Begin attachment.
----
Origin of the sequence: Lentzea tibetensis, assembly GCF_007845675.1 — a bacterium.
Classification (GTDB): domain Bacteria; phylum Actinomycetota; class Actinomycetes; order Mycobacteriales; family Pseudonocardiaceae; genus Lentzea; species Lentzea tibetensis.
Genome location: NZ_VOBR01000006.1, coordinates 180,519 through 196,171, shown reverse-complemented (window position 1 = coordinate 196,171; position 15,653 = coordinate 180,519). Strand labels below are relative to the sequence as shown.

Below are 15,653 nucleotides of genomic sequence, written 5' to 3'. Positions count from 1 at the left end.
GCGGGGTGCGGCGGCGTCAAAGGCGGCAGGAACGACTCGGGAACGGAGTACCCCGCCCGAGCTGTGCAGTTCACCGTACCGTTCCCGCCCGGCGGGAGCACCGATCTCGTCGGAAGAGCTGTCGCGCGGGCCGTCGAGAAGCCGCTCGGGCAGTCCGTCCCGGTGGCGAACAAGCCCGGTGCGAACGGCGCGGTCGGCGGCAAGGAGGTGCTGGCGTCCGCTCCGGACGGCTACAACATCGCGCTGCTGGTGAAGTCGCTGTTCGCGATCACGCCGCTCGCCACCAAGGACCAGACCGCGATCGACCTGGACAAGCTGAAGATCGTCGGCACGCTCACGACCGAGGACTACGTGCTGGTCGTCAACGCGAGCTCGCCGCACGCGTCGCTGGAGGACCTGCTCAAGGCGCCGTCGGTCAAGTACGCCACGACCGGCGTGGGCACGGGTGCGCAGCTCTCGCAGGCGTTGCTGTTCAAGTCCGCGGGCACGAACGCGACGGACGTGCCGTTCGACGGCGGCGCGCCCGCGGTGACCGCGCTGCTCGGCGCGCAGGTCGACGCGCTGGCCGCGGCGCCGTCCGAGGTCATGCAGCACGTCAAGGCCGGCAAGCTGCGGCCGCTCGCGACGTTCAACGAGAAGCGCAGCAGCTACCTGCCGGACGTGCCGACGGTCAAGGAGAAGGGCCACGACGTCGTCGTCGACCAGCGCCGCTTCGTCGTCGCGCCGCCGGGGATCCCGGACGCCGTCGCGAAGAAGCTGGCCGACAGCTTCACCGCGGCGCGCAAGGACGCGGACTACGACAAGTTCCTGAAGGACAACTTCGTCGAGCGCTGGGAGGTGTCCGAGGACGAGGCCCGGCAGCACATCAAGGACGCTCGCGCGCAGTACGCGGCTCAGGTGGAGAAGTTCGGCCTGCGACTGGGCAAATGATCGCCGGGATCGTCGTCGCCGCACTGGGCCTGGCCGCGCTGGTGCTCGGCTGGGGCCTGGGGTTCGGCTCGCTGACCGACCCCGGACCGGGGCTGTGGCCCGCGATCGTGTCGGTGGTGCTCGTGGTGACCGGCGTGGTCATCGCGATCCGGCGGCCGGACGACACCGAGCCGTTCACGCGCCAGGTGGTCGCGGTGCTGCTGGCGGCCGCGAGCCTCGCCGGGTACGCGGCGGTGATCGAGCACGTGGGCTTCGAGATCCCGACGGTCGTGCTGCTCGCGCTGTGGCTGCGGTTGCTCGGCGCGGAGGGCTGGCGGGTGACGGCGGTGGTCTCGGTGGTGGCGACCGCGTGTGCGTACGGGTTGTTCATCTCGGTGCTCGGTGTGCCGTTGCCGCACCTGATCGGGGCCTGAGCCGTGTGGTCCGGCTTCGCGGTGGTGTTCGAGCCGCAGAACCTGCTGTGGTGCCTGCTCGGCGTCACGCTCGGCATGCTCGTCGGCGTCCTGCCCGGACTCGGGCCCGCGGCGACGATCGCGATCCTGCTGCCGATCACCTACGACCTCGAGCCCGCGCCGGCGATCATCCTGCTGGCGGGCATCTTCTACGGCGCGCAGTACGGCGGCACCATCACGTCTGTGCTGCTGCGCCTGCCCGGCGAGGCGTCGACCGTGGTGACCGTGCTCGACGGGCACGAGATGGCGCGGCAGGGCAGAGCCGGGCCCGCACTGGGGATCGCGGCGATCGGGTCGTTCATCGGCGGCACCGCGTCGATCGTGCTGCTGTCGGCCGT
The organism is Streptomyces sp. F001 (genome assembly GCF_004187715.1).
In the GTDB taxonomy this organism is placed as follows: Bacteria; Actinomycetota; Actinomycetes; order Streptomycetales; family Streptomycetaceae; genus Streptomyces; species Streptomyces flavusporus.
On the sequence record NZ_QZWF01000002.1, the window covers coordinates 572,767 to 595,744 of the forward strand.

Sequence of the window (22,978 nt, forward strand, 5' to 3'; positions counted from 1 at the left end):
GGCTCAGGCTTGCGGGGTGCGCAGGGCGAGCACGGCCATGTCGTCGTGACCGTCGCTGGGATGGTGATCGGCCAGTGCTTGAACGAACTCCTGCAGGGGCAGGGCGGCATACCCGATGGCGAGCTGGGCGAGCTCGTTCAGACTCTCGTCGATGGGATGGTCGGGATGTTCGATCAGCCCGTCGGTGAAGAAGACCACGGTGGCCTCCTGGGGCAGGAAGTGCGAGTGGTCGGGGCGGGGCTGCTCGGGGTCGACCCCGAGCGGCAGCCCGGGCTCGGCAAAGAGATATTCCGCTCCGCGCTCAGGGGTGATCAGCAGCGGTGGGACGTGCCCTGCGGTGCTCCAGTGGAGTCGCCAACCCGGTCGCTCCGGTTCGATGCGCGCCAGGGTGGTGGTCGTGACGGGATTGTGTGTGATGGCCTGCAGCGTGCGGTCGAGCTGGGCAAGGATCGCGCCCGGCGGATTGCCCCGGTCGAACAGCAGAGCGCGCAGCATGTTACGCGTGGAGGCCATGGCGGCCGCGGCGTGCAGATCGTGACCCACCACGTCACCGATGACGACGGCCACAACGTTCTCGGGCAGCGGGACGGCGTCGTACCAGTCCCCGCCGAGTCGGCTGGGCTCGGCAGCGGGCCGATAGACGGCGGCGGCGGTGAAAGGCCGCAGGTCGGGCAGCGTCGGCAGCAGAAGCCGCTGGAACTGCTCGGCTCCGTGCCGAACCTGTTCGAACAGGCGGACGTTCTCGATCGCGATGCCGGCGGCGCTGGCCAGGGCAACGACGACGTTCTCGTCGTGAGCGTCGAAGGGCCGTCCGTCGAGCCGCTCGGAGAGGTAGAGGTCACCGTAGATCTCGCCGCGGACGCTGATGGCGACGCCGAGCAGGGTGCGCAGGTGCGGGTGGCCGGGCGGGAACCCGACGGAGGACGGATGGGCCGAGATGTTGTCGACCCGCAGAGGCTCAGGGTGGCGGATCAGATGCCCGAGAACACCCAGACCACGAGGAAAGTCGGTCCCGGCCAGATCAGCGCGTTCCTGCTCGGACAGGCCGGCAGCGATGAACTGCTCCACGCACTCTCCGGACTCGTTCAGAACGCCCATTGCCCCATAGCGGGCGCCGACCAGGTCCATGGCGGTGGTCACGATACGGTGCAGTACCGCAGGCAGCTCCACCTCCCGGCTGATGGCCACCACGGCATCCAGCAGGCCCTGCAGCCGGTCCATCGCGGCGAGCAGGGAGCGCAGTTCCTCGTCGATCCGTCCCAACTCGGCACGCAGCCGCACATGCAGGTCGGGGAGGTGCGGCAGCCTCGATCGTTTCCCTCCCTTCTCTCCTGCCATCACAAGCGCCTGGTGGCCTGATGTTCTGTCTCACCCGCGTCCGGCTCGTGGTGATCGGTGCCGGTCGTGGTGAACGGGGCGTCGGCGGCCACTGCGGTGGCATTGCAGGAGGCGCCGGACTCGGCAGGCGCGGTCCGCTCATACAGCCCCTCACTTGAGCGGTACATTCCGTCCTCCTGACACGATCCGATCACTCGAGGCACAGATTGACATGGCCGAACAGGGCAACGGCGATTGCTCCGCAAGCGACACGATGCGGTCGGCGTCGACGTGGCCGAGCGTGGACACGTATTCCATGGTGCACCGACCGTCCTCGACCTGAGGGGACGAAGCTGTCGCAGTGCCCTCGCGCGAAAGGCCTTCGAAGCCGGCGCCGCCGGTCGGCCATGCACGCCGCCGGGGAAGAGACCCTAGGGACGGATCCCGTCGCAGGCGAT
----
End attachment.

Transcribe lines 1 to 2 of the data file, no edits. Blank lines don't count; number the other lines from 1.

Origin of the sequence: Lentzea tibetensis, assembly GCF_007845675.1 — a bacterium.
Classification (GTDB): domain Bacteria; phylum Actinomycetota; class Actinomycetes; order Mycobacteriales; family Pseudonocardiaceae; genus Lentzea; species Lentzea tibetensis.